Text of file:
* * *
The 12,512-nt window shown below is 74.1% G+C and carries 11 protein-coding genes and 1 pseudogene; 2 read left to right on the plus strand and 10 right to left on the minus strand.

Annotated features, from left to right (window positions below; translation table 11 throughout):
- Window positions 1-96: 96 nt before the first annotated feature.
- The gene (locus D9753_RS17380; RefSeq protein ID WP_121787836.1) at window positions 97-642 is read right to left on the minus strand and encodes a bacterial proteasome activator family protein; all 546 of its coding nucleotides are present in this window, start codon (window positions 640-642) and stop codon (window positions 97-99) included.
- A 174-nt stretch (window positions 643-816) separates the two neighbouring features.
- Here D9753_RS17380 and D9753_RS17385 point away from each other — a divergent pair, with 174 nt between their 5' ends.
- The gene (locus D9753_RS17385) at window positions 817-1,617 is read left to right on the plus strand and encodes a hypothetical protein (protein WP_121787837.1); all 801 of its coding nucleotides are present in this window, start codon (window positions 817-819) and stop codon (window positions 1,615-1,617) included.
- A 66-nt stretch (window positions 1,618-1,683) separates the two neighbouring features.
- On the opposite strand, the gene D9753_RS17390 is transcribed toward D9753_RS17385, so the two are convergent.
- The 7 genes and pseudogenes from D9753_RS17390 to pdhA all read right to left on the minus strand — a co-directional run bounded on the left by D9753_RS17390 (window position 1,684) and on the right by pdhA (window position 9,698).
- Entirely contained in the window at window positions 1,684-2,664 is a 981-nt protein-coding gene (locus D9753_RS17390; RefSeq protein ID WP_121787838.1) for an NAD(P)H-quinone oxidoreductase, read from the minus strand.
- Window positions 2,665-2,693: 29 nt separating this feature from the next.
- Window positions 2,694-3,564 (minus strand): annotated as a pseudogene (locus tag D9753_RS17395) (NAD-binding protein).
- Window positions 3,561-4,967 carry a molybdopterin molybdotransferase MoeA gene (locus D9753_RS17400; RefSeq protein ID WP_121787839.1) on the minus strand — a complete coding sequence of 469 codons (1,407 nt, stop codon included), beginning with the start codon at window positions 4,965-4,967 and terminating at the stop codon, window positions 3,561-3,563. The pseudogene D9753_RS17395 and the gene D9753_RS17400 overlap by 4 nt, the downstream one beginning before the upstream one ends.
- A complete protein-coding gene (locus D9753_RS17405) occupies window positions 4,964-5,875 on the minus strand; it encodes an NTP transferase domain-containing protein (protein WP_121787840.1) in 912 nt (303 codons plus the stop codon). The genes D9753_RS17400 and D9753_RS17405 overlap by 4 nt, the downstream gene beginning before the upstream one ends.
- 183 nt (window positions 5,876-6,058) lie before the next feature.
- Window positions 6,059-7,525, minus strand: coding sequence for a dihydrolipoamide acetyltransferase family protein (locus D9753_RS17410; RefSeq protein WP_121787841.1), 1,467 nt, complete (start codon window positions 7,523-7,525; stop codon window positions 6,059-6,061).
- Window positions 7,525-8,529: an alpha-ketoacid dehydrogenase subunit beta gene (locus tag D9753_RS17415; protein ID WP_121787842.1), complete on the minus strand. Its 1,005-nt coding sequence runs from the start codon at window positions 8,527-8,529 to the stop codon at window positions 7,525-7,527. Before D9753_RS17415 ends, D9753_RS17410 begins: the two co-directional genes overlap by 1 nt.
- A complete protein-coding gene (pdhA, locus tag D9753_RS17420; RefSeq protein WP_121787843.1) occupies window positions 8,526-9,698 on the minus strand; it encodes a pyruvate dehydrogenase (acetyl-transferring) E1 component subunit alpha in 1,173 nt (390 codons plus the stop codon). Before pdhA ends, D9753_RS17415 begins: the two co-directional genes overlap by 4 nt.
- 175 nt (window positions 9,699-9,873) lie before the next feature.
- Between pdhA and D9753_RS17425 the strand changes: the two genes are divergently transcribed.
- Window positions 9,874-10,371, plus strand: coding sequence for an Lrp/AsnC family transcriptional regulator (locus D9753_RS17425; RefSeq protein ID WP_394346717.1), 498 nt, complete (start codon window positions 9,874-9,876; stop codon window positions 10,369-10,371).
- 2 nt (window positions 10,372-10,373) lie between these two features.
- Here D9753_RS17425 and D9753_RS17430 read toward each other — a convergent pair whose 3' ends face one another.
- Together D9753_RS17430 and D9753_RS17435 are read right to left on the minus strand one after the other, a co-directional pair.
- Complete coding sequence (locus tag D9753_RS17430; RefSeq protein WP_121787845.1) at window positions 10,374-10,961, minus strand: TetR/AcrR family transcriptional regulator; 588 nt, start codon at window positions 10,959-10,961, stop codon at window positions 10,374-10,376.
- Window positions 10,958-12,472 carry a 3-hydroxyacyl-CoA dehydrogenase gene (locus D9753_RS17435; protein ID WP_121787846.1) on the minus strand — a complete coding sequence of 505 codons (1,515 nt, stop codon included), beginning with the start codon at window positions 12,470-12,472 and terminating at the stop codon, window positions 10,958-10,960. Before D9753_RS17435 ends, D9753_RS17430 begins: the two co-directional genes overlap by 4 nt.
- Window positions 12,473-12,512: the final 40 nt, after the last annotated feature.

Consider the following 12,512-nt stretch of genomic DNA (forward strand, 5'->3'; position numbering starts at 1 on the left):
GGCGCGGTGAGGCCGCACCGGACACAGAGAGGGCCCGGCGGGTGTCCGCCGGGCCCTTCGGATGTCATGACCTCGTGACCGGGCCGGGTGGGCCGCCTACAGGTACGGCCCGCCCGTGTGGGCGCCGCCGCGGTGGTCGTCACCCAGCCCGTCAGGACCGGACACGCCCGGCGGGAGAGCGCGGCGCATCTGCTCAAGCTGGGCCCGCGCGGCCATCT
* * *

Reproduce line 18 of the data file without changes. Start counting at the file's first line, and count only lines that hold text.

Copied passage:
- Window positions 7,525-8,529: an alpha-ketoacid dehydrogenase subunit beta gene (locus tag D9753_RS17415; protein ID WP_121787842.1), complete on the minus strand. Its 1,005-nt coding sequence runs from the start codon at window positions 8,527-8,529 to the stop codon at window positions 7,525-7,527. Before D9753_RS17415 ends, D9753_RS17410 begins: the two co-directional genes overlap by 1 nt.